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our best guess, versus this is what we promise to do and a lay -- only rarely does the fed make an unconditional promise. when it does, it is always followed through. terrence: i think that is one of the reasons why the fed is so scrutinized. every word means potentially something different. it is sitting in the job which was difficult for you to do. ben: 25 years ago, the fed would not even tell people when they changed interest rates. they were totally opaque and mysterious. now the fed is much more open. of course, that sometimes means they make -- forecasts don't come true. hank is getting ready to respond to this. [laughter] henry: i want to defend you better than you can. [laughter] henry: it's harder for you to say because this country, from the third quarter of 2009, grew and started growing better than 2% while we delivered.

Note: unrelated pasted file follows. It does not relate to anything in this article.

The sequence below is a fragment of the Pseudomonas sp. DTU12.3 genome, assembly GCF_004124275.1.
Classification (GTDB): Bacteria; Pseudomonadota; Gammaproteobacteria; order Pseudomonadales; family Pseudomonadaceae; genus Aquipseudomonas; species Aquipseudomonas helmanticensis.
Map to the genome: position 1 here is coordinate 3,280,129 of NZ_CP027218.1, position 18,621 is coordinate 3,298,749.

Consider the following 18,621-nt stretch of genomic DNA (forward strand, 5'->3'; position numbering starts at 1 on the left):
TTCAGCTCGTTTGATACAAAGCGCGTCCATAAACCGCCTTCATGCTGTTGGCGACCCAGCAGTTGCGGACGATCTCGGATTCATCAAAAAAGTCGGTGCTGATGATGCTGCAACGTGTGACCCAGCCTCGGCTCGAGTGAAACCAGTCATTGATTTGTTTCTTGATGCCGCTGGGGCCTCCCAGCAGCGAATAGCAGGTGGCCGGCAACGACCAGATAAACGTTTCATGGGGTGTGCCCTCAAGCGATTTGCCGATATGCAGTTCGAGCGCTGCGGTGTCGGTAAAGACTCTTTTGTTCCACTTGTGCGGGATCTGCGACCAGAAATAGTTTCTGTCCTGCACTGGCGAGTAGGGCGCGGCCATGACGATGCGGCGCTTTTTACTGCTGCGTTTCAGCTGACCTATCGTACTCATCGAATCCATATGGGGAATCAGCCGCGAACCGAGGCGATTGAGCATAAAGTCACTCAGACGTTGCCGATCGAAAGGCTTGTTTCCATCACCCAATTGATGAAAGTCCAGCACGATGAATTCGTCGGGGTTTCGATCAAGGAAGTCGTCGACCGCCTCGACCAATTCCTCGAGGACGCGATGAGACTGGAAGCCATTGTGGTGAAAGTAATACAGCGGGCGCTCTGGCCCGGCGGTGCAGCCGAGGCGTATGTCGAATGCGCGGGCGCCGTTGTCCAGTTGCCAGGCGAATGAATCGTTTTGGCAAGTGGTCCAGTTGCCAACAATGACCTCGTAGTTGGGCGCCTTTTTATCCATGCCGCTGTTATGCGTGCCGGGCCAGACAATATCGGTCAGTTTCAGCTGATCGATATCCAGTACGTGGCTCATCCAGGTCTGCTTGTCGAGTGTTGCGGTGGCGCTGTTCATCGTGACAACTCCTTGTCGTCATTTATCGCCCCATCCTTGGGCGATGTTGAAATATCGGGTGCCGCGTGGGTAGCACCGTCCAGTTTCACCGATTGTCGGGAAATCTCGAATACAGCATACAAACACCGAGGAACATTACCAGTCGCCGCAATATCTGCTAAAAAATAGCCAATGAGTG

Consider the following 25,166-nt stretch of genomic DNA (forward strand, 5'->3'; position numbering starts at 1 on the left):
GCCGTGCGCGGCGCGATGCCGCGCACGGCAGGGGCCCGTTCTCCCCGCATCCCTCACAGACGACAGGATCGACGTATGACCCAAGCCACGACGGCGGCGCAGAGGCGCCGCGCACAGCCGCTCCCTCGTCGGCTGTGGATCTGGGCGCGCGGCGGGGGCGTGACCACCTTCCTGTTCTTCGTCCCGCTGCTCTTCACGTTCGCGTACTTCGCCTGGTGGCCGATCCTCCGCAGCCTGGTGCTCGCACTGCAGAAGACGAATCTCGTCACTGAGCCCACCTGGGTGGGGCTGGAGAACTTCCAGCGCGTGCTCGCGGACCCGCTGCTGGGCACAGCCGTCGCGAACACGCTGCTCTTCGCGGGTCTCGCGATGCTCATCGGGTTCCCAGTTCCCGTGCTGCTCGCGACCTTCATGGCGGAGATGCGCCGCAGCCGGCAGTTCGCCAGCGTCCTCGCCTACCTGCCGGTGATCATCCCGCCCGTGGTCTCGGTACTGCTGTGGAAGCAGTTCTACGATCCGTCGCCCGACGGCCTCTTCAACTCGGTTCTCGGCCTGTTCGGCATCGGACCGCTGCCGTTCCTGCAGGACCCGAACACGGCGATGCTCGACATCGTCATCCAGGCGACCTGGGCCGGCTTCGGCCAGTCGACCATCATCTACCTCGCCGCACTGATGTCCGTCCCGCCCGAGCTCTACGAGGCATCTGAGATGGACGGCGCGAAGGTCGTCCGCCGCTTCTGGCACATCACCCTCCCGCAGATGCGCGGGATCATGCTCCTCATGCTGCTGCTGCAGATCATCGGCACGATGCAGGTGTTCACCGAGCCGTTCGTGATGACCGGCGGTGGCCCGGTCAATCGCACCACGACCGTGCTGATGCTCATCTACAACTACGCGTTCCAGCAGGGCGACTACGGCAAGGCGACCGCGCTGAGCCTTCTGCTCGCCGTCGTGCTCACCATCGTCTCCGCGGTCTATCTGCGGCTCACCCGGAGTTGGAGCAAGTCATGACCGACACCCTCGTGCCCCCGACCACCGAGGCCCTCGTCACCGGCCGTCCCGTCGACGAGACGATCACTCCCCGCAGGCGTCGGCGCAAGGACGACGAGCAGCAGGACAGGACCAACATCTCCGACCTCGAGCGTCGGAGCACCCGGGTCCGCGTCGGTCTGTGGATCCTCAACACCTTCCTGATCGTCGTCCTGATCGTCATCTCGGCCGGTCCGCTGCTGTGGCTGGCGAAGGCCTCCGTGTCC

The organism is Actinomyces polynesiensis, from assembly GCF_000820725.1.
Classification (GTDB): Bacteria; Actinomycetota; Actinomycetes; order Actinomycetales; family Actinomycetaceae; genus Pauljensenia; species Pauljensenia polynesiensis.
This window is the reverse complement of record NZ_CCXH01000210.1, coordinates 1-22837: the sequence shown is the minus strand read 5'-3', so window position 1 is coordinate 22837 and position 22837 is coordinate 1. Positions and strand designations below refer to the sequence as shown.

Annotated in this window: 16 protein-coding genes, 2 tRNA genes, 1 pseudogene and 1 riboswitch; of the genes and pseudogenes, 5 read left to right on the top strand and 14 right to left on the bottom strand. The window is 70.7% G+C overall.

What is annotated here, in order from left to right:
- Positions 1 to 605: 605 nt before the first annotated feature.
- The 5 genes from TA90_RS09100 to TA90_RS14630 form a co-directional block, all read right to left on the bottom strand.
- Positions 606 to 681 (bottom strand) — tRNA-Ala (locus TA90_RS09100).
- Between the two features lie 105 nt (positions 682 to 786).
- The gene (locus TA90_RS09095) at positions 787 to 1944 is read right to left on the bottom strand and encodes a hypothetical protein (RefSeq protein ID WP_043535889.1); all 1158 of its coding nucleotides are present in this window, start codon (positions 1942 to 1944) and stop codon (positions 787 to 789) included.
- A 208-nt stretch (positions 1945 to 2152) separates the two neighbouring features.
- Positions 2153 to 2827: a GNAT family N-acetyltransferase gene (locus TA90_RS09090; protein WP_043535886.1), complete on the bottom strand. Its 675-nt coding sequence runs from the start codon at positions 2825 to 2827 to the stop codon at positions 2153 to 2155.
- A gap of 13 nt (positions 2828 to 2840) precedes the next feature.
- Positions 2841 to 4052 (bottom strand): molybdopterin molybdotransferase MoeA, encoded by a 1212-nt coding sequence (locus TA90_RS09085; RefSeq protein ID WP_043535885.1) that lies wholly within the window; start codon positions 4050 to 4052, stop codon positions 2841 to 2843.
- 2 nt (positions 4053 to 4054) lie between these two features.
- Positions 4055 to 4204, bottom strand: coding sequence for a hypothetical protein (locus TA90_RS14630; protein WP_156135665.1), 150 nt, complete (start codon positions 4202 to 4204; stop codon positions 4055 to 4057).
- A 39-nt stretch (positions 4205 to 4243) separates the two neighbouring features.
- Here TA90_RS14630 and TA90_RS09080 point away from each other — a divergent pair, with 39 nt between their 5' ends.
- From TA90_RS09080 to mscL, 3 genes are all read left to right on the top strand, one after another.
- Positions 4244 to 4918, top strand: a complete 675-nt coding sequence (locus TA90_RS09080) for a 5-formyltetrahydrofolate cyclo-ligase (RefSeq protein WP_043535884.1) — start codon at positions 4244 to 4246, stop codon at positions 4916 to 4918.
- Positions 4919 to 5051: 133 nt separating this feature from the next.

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the courage it took and the unusual extraordinary macroeconomic policy -- look at where the united states of america is. i cannot agree more with ben in saying that the fed said they were going to do something, a lot of people criticized them and said there are all these risks and you should not be doing this monetary policy. look at the risk. now look at where we are. let me tell you, he was right. he did a superb -- and the fed did a superb job of saying a were going to do something, doing what they said they were going to do, and being right. [laughter] [applause] >> i don't think i'm getting invited back. we doing ok? these guys are getting mad at me. i'm glad they are out of office.